3. Moments of Genuine Sincerity. In the scene where Komi first opens up to Tadano about her troubles communicating, she writes a series of stream-of-consciousness lines on the black board detailing all of her fears: “What if they reject me?” “What if I can’t smile right?” “What if they think I’m weird?” And perhaps most heart breaking: “What if I’m like this my whole life?” Here it’s made clear that Komi’s inability to communicate isn’t some personality quirk, it’s a painful disorder. While the manga might have some laughs at Komi’s expense, it also has many moments of empathy for her and there are some tender scenes as she starts to make progress that are quite heartwarming. There is a great wordless sequence later in the story that shows Komi at home. She eats breakfast with her family in complete silence (they apparently also have trouble communicating), practices smiling in the mirror and then, just as she is leaving, her father approaches and hands her a present without saying anything. Komi looks excited and her father gives her a thumbs up. We later learn that the gift is Komi’s first cell phone. She hadn’t needed one before but now she does, because she finally has some friends. That gets me right in the feels!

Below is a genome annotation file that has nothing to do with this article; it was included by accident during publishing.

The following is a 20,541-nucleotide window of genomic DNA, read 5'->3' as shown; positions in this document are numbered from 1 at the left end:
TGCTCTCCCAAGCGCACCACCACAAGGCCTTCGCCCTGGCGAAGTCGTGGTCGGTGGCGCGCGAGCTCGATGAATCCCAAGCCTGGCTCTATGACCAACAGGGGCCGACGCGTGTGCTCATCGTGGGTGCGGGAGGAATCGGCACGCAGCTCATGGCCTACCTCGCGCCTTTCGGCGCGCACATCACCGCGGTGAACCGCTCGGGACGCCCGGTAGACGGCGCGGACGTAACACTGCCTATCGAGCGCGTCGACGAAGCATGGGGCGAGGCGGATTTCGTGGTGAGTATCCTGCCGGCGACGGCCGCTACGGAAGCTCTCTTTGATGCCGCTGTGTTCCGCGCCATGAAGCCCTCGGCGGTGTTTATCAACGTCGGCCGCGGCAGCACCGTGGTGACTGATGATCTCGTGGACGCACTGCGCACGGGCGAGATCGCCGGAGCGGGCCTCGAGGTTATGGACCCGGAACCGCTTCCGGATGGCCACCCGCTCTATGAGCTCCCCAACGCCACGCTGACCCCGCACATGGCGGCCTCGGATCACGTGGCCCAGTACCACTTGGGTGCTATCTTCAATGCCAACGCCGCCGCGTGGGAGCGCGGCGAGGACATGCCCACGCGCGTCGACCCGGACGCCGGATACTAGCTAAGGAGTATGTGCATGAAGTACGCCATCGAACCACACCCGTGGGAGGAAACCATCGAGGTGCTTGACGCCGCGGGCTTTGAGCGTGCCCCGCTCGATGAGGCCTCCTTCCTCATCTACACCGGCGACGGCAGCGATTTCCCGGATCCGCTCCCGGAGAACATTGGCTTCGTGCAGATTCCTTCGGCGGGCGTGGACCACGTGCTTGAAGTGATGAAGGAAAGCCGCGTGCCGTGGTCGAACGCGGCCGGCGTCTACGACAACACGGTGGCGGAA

Komi Can’t Communicate delvers plenty of laughs along with some genuinely touching moments. I’m rooting for Komi to keep making new friends and am interested in seeing what crazy characters will join the cast next. I had a lot of fun with this one and I’m gad I gave it a shot.
Final Score: 7.5 out of 10
For more information on Komi Can’t Communicate visit Viz Media’s website: https://www.viz.com/read/manga/komi-cant-communicate-volume-1/product/5931/paperback
What did you think about this manga? Who’s your favourite side-character? Let me know in the comments.